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I'm guessing that the 5V is needed for the control electronics, and not for the actual power doors. Current should be small, and an LM7805 should be fine. I'm using a few of these in various circuits for car use and they work decently.

If power dissipation is a concern, then you can use a simple voltage divider before the input, but this will come at the expense of current draw when the circuit is inactive. In a car environment, this is something that I feel should be avoided, because it will drain the battery over an extended period of time. Again, if this is the control circuit that's waiting for the remote control (And possibly triggers a couple of relays) dissipation across the regulator is unlikely to be a problem, and if it IS a problem, then maybe y ou should revisit your circuit design. A quiescent draw of more than 100mA IN TOTAL in a car battery is (IMO) excessive, and should never be needed. a 100mA draw will drain 2.4AH per day which will have a signifigant impact on batery performance and life, especially if your car ever gets left for more than a weekend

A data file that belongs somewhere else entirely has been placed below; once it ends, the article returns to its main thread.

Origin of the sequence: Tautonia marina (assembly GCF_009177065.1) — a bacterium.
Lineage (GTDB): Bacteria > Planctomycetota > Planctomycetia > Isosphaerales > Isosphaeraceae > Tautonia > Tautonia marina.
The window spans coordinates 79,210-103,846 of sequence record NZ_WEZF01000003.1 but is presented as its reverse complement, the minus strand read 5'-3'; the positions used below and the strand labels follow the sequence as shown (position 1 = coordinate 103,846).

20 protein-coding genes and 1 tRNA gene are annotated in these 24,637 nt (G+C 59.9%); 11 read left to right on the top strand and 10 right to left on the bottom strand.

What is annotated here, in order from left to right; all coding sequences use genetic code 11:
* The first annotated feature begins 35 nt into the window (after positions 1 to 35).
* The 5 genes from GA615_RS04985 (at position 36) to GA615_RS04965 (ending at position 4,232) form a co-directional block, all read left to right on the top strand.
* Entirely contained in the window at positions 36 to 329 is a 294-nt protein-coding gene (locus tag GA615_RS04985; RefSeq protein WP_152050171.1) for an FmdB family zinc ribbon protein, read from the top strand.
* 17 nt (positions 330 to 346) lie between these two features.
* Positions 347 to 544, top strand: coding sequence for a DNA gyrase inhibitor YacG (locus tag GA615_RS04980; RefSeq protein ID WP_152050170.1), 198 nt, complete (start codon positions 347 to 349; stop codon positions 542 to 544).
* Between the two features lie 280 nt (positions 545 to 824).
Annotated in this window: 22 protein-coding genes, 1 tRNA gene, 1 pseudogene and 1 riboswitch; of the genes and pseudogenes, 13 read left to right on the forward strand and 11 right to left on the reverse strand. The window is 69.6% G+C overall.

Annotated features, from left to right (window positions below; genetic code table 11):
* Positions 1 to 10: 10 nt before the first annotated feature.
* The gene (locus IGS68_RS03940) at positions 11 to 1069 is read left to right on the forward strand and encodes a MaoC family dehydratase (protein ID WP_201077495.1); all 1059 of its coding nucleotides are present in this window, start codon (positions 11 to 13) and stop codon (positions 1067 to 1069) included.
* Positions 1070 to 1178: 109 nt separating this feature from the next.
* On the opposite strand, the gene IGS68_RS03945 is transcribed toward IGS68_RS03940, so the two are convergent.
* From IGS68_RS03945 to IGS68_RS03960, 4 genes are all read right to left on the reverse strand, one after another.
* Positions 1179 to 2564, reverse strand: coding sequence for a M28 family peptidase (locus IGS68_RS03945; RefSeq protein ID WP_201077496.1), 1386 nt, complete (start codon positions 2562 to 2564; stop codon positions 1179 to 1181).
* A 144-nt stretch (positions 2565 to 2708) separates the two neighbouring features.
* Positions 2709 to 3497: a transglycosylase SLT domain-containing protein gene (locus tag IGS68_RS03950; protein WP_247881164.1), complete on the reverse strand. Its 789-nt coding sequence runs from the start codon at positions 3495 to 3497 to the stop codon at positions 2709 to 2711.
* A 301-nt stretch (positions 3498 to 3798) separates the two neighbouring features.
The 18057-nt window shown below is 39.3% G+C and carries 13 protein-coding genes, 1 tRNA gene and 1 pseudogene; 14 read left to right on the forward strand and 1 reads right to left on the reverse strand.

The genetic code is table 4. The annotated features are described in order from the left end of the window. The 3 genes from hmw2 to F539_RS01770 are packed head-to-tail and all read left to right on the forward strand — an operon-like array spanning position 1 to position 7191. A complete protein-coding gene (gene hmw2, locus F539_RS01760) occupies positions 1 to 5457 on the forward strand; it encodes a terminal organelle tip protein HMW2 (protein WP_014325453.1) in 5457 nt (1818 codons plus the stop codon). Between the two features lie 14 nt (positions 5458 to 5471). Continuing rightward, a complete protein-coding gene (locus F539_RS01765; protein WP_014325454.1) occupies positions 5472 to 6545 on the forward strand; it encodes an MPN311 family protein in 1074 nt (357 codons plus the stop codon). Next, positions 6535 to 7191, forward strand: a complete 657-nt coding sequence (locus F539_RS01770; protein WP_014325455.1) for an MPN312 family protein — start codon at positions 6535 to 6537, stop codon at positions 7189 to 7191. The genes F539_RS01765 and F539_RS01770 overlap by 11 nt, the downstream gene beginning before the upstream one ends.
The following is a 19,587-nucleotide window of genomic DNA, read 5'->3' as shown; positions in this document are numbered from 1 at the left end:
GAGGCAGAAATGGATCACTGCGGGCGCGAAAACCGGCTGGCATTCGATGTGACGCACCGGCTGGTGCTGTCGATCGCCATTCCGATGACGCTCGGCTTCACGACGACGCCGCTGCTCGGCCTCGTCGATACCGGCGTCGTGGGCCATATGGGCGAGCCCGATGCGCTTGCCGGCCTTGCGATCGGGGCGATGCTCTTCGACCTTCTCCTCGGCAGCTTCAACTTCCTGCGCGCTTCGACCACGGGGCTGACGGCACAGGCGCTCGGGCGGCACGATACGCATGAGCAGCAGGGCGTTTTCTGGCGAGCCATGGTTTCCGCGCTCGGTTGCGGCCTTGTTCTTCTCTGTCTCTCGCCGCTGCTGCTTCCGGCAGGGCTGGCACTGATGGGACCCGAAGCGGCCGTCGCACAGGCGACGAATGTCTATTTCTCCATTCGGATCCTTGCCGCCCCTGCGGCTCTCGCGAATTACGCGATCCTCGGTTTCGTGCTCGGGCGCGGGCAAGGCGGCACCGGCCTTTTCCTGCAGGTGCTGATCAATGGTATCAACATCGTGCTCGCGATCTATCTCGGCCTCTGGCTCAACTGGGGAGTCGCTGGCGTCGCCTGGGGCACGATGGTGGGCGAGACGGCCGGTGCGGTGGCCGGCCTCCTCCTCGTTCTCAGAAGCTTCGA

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Old 14th October 2004, 06:09 PM   #5
Morbid is offline Morbid  Israel
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the current i need is less than 0.5A, max. for operation a relay..
the relay gets to drive the heavy stuff

7805 on its simple configuration will give me stable 5V?

3 - In
2 - Gnd
1 - Vout

no need for minimum load or caps?

cuz when i connected a simple IR reciever to 7805 it burned
but when i connected the IR reciever (its a module) with the circuit it worked well...
what can be wrong?

another question...when the car is started...the Vcc source is not stable as it when the car is not started...isn't it? beacuse of noise from the alternator (ac-dc convert)
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Old 14th October 2004, 10:26 PM   #6
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The National Semi datasheet for the LM7805 lists:
1 vin
2 gnd
3 vout

Reversing this could cause issues.

A bypass capacitor is a good idea. So is a zener before the voltage to prevent voltage spikes caused by load dumps while the alternator is running.